We are here to encourage the development of gifted young singers and to stimulate the growth of New York City's invaluable chamber opera companies. But we will not neglect the Metropolitan Opera either. Get ready for bouquets and brickbats.

Monday, April 18, 2016


The cast of DIVAria Productions'  Don Pasquale

This is the third time we have had the pleasure of reviewing a DIVAria production and we left thinking that with directors like Anton Armendariz Diaz on "team opera", we do not have to worry about opera's future. 

Yes, we know that The Metropolitan Opera is trashing its beloved productions and losing subscribers en masse.  Yes, we know that the reborn New York City Opera is floundering due to poor artistic choices and inadequate marketing. Yes, we know that DiCapo Opera went under.  But, big but here, New York is replete with small companies that are redefining opera for new audiences with fresh ideas and presenting them in unexpected venues.

Last night we attended a production of Donizetti's 1843 opera buffa Don Pasquale that had excellent musical values and high spirits to spare, delighting the youthful audience and this reviewer.  Musical Director Fabio Bezuti performed at the piano in a reduced score which included two violins and a cello. The small group captured all of Donizetti's effervescence right from the overture.

Mr. Diaz' direction went a long way toward making up for the lack of titles. With our minimal Italian vocabulary and the dramatic skills of the cast, we knew exactly what was happening. Additionally, there was a narrator invented by Mr. Diaz with dialogue written by himself and Andrew Bell. This was no ordinary narrator but the chief servant in Don Pasquale's home who gossiped about the crazy situation and filled in the points of the plot. This non-singing role was taken by Christen Mathern who did a swell job.

The singing was uniformly up to snuff. Arias, duets, trios and quartets all came off well. Voices were well balanced in every case.

In the title role we had Jorge Ocasio whose resonant bass and fine comic timing excelled. His interpretation of the role was short on "nasty" and "pathetic", rather evoking sympathy for this poor old man who wants to recapture his youth by marrying a young woman. In an invented scene, choreographer Jody Oberfelder had him dancing in fantasy with a quartet of young women in poodle skirts, emphasizing the memories an old man would have of his youth. His performance was the very embodiment of Pantalone.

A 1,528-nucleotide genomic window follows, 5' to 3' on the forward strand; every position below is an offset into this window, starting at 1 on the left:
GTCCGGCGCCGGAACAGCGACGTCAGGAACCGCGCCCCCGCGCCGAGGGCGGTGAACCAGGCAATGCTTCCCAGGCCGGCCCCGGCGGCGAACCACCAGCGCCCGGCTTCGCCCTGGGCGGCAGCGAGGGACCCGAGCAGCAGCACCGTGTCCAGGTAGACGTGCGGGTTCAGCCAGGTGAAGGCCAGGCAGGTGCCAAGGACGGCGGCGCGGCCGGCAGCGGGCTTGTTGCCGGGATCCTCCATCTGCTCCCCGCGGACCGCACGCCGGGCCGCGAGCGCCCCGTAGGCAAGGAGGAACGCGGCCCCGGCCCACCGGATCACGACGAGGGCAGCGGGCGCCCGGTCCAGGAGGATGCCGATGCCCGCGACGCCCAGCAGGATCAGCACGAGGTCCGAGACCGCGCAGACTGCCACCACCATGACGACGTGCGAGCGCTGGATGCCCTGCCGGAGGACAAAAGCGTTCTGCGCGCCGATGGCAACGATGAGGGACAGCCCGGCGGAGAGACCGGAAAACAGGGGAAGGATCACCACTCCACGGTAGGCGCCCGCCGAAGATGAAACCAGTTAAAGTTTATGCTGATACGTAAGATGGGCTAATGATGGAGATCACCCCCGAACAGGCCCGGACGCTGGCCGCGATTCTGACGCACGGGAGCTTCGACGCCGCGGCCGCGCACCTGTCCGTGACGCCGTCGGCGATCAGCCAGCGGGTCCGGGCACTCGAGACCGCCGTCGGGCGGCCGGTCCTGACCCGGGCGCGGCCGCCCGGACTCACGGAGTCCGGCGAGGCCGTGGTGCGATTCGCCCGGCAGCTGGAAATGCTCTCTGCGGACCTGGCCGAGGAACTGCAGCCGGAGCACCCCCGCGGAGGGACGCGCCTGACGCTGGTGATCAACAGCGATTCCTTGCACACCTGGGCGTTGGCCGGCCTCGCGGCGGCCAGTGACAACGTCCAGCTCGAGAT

As Norina, Ashley Bell sang with bright coloratura.  This is the third time we have reviewed her performances and remain impressed. In keeping with the commedia dell'arte origins of the libretto, the acting was over the top. In a plot to get around the "foolish old man" character, she is obliged to masquerade as Sofronia, a shy convent girl who changes into a hellion once the marriage contract is signed. Ms. Bell handled the transformation well with some help by costume changes. She was the embodiment of the wily Columbina.

The "Scapino" role of Dr. Malatesta was wonderfully sung and acted by baritone Jim Wright who conveyed chicanery to spare, and the "Pierrot" role of Ernesto, Don Pasquale's nephew, was well sung by tenor David Guzman. This scheming trio treated Don P. so badly that our sympathies were shifted toward the poor old man.

The original 19th c. librettist Giovanni Ruffini removed his name from the score, so distressed was he by Donizetti's dominance. But the story is a variation of a story dating back to 16th c. Italy and associated with carnevale. And so, in keeping with tradition, Mr. Diaz has interpreted the tale in his own fashion. That it spoke to our need to see ourselves in all of our clichéd glory was made evident by the abundant laughter and applause.

Aren't we all a bit foolish? a bit devious? a bit gullible?

(c) meche kroop

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